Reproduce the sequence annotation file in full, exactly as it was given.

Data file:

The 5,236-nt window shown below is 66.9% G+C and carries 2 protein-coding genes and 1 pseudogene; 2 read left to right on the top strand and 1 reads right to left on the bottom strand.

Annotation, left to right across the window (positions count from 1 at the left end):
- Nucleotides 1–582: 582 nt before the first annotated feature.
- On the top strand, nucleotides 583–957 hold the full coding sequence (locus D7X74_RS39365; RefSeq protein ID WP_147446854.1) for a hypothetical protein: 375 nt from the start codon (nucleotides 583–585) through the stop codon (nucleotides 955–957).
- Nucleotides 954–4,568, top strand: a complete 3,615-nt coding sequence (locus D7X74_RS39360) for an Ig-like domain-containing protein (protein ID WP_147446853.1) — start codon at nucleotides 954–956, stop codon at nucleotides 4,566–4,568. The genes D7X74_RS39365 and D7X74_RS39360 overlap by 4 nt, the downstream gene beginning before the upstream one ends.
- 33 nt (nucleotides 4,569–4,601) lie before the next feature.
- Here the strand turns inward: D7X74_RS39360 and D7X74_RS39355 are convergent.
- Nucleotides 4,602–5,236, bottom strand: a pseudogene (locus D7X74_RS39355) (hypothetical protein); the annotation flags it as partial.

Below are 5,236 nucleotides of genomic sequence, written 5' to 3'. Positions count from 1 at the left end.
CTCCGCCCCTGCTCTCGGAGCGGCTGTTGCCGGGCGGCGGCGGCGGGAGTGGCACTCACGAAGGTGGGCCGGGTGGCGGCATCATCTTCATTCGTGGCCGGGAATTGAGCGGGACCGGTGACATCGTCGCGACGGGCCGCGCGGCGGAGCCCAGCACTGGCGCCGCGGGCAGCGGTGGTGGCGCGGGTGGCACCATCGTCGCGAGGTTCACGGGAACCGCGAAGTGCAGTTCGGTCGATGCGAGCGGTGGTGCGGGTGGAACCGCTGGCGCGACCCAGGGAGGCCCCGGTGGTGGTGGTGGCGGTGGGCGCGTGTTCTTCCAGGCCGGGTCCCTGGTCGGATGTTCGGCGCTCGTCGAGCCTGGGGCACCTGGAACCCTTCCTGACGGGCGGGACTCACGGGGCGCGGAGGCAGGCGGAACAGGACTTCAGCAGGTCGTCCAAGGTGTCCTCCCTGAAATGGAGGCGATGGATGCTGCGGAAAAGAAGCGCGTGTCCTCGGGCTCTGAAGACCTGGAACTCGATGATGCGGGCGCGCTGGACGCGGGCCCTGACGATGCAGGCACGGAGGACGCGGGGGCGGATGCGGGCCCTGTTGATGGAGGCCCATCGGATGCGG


The 5,236-nt window shown below is 66.9% G+C and carries 2 protein-coding genes and 1 pseudogene; 2 read left to right on the top strand and 1 reads right to left on the bottom strand.

Annotation, left to right across the window (positions count from 1 at the left end):
- Nucleotides 1–582: 582 nt before the first annotated feature.
- On the top strand, nucleotides 583–957 hold the full coding sequence (locus D7X74_RS39365; RefSeq protein ID WP_147446854.1) for a hypothetical protein: 375 nt from the start codon (nucleotides 583–585) through the stop codon (nucleotides 955–957).
- Nucleotides 954–4,568, top strand: a complete 3,615-nt coding sequence (locus D7X74_RS39360) for an Ig-like domain-containing protein (protein ID WP_147446853.1) — start codon at nucleotides 954–956, stop codon at nucleotides 4,566–4,568. The genes D7X74_RS39365 and D7X74_RS39360 overlap by 4 nt, the downstream gene beginning before the upstream one ends.
- 33 nt (nucleotides 4,569–4,601) lie before the next feature.
- Here the strand turns inward: D7X74_RS39360 and D7X74_RS39355 are convergent.
- Nucleotides 4,602–5,236, bottom strand: a pseudogene (locus D7X74_RS39355) (hypothetical protein); the annotation flags it as partial.

Below are 5,236 nucleotides of genomic sequence, written 5' to 3'. Positions count from 1 at the left end.
CTCCGCCCCTGCTCTCGGAGCGGCTGTTGCCGGGCGGCGGCGGCGGGAGTGGCACTCACGAAGGTGGGCCGGGTGGCGGCATCATCTTCATTCGTGGCCGGGAATTGAGCGGGACCGGTGACATCGTCGCGACGGGCCGCGCGGCGGAGCCCAGCACTGGCGCCGCGGGCAGCGGTGGTGGCGCGGGTGGCACCATCGTCGCGAGGTTCACGGGAACCGCGAAGTGCAGTTCGGTCGATGCGAGCGGTGGTGCGGGTGGAACCGCTGGCGCGACCCAGGGAGGCCCCGGTGGTGGTGGTGGCGGTGGGCGCGTGTTCTTCCAGGCCGGGTCCCTGGTCGGATGTTCGGCGCTCGTCGAGCCTGGGGCACCTGGAACCCTTCCTGACGGGCGGGACTCACGGGGCGCGGAGGCAGGCGGAACAGGACTTCAGCAGGTCGTCCAAGGTGTCCTCCCTGAAATGGAGGCGATGGATGCTGCGGAAAAGAAGCGCGTGTCCTCGGGCTCTGAAGACCTGGAACTCGATGATGCGGGCGCGCTGGACGCGGGCCCTGACGATGCAGGCACGGAGGACGCGGGGGCGGATGCGGGCCCTGTTGATGGAGGCCCATCGGATGCGG